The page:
BookMarks

March 6, 2006

At one time the postwar era (1945-1989) was considered the dawning of a new epoch. Now with the Berlin Wall down and the Soviet Union part of history, Judt treats the era as an interim period during which the unfinished business of World War II was dealt with. In telling the story of the postwar era and beyond, Judt covers Eastern and Western Europe, the histories of individual countries and Europe’s love-hate relationship with the United States.

Truss is often dismissed as a harrumphing traditionalist—in reactions to her previous book about the rules of grammar and to this one about the rules of civil politeness. But there is something more profound at work here. Truss is making a nuanced critique (laced with terrific humor) of the effects of the technologies to which we are addicted. Just as e-mail and text messaging undo good grammar and love for language, so cell phones and mass media undo respect and empathy for strangers in our immediate surroundings. Truss traces this growing rudeness to our tendency to prize privacy to the exclusion of societal good. Yet she ultimately sees hope in the fact that so many agree that the world is becoming increasingly rude.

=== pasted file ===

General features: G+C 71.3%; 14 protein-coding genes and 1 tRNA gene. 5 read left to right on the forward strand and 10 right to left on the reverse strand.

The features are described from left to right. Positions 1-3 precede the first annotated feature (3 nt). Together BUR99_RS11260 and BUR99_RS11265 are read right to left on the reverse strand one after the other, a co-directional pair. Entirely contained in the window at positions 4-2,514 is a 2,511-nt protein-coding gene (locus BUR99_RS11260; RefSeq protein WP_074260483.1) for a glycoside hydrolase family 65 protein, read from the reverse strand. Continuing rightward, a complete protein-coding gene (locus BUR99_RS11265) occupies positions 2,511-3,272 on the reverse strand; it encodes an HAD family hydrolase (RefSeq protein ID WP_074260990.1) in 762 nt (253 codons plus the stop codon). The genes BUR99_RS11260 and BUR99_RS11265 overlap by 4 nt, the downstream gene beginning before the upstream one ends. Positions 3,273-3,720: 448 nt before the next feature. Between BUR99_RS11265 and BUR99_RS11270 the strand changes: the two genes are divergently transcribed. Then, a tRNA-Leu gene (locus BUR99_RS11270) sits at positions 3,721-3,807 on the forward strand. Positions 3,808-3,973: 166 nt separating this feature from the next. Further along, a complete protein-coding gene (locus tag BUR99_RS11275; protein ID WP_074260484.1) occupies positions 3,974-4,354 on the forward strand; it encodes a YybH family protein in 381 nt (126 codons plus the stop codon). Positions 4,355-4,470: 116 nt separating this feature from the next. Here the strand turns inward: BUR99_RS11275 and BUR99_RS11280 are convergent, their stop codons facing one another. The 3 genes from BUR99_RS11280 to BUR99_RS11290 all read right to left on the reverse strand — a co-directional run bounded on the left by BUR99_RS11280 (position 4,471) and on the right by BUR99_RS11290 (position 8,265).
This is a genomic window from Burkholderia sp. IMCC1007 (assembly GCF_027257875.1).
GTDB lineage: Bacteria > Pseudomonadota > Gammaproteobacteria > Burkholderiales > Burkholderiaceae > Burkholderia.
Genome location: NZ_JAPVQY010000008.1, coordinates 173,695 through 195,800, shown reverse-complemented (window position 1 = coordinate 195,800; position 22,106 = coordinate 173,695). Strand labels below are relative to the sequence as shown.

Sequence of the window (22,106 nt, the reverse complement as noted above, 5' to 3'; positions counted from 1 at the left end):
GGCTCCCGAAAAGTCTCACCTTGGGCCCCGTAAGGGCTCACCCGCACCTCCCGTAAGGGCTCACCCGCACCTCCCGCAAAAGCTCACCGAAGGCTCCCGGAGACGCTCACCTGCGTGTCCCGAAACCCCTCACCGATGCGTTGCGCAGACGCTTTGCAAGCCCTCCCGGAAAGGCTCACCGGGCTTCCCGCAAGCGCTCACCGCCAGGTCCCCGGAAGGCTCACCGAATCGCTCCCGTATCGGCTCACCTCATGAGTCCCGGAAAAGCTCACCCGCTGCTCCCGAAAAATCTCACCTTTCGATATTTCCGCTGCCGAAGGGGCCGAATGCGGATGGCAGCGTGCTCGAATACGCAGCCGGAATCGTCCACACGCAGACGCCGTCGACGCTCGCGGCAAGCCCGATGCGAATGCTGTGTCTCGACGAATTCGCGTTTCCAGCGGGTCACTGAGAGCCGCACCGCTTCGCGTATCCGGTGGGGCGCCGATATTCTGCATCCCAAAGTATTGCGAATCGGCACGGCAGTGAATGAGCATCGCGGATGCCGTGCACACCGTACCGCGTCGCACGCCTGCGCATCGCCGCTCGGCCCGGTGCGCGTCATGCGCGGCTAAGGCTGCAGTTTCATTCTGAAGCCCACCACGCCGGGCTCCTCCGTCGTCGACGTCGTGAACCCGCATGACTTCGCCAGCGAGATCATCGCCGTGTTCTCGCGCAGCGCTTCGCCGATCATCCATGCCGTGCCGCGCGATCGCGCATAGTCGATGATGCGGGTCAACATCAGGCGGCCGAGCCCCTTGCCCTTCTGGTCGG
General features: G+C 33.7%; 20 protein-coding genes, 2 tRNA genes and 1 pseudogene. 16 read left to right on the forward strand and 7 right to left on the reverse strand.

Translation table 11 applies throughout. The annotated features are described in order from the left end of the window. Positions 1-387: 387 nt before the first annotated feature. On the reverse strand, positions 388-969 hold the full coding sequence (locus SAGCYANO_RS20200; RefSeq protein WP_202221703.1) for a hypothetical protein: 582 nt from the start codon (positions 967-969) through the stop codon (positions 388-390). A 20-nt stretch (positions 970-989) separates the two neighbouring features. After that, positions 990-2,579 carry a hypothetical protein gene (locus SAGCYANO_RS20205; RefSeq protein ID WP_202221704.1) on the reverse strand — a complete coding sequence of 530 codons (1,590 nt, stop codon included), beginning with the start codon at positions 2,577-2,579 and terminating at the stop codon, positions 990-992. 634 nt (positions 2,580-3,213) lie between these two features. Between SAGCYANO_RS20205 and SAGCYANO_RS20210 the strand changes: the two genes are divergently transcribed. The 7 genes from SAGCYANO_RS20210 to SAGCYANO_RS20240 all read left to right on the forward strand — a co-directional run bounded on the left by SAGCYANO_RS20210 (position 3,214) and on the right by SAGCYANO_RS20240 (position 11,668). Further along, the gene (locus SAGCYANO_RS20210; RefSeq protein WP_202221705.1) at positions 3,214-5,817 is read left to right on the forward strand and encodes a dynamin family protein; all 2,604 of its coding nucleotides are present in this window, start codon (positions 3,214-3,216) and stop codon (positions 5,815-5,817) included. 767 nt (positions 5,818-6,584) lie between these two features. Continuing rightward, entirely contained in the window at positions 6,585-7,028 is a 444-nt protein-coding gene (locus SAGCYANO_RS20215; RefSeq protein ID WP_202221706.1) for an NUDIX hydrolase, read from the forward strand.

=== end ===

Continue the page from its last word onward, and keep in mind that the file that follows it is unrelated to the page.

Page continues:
According to Stanley Hauerwas, Jones, who recently retired from a career as dean and theology professor at Christian Theological Seminary in Indianapolis, is “the best unknown theologian in America.” This volume of essays, sermons and prayers should help to change that. It includes methodological reflections that draw heavily upon Kierkegaard and writings that convey Jones’s worry over the failure of his ecumenical efforts, as well as his hope that the church will confess Jesus as Lord even (or especially) in a time of war.